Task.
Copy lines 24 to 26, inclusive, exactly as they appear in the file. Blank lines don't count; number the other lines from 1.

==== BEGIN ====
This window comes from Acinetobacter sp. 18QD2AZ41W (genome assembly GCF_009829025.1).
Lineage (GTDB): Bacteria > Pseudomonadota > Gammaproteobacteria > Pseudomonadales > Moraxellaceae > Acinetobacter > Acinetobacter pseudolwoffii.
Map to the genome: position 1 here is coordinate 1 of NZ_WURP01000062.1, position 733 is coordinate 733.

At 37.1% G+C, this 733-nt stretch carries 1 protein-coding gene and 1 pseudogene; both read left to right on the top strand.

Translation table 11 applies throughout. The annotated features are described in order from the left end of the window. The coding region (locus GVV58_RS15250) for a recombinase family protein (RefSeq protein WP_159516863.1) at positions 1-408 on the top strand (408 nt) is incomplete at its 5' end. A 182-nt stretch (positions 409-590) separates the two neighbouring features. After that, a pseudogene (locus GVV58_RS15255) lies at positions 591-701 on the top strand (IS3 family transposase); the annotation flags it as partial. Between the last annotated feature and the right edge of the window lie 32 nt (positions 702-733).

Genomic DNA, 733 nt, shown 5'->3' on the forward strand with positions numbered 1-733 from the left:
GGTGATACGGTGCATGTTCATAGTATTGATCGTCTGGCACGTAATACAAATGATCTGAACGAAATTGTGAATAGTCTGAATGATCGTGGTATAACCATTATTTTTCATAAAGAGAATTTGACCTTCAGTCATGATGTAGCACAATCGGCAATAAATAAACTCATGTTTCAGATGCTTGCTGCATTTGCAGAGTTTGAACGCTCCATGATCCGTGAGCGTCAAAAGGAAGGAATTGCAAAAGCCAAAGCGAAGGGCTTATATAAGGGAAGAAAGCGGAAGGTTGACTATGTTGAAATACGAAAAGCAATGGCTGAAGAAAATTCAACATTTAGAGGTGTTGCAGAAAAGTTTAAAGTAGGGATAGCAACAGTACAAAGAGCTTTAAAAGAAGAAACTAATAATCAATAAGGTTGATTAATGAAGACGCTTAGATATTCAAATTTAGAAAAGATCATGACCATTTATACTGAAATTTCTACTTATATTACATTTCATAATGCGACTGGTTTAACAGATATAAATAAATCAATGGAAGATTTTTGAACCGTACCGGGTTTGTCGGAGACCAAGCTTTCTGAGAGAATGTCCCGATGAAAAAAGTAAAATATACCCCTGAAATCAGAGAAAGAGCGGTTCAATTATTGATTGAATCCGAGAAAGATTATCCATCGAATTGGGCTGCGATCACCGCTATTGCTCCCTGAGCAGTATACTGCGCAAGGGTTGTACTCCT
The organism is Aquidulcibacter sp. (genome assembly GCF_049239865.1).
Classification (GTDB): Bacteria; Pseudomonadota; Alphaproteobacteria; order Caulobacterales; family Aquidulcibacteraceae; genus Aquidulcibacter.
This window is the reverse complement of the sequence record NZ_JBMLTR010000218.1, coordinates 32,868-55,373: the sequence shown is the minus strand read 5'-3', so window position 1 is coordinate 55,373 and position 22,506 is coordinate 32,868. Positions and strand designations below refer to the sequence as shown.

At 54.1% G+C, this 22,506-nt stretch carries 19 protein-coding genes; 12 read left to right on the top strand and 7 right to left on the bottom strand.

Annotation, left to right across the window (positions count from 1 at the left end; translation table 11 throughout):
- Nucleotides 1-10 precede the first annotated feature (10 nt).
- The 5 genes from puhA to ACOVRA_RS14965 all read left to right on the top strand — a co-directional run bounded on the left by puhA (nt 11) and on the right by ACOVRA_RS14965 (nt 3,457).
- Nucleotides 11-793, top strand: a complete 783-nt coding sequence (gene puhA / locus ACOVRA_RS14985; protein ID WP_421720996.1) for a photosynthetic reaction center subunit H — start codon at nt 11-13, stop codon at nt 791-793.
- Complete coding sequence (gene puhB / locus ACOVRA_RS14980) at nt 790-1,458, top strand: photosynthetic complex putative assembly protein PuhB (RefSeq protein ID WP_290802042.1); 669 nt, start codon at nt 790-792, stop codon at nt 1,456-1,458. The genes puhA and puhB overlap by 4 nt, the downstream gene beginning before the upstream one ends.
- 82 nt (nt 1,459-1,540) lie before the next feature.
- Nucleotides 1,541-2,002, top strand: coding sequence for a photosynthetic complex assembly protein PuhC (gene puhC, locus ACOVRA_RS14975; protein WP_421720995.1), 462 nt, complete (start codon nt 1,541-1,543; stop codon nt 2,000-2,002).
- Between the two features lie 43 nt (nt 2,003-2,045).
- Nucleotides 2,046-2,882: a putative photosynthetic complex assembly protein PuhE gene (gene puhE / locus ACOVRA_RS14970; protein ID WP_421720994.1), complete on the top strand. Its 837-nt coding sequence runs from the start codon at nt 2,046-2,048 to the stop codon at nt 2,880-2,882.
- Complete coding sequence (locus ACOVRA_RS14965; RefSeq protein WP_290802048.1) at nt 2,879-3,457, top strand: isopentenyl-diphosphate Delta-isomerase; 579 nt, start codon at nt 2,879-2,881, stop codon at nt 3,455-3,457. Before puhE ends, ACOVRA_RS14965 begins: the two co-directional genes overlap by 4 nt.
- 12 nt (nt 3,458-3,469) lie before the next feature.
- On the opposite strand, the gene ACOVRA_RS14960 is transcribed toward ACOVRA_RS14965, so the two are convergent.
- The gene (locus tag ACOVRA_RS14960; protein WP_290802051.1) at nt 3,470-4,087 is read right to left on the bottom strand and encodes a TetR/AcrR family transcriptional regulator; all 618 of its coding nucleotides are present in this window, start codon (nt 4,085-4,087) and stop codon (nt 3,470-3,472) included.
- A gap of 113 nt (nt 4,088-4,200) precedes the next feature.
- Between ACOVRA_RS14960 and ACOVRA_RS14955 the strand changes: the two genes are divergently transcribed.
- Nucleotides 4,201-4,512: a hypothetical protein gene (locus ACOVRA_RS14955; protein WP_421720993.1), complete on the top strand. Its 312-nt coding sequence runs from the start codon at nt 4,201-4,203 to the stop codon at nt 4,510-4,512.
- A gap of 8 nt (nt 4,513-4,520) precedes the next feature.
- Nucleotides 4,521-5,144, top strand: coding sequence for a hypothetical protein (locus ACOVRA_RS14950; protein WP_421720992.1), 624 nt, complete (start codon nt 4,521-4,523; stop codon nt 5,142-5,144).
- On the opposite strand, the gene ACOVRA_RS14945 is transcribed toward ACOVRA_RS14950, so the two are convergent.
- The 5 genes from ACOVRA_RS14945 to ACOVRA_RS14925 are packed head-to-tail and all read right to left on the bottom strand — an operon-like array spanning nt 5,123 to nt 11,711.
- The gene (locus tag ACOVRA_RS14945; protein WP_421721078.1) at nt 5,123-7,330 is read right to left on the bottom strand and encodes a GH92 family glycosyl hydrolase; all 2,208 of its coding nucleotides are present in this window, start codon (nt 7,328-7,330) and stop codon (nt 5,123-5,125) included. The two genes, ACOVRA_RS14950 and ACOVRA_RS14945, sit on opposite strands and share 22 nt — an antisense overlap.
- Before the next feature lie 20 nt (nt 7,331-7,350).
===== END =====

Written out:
- The gene (locus tag ACOVRA_RS14960; protein WP_290802051.1) at nt 3,470-4,087 is read right to left on the bottom strand and encodes a TetR/AcrR family transcriptional regulator; all 618 of its coding nucleotides are present in this window, start codon (nt 4,085-4,087) and stop codon (nt 3,470-3,472) included.
- A gap of 113 nt (nt 4,088-4,200) precedes the next feature.
- Between ACOVRA_RS14960 and ACOVRA_RS14955 the strand changes: the two genes are divergently transcribed.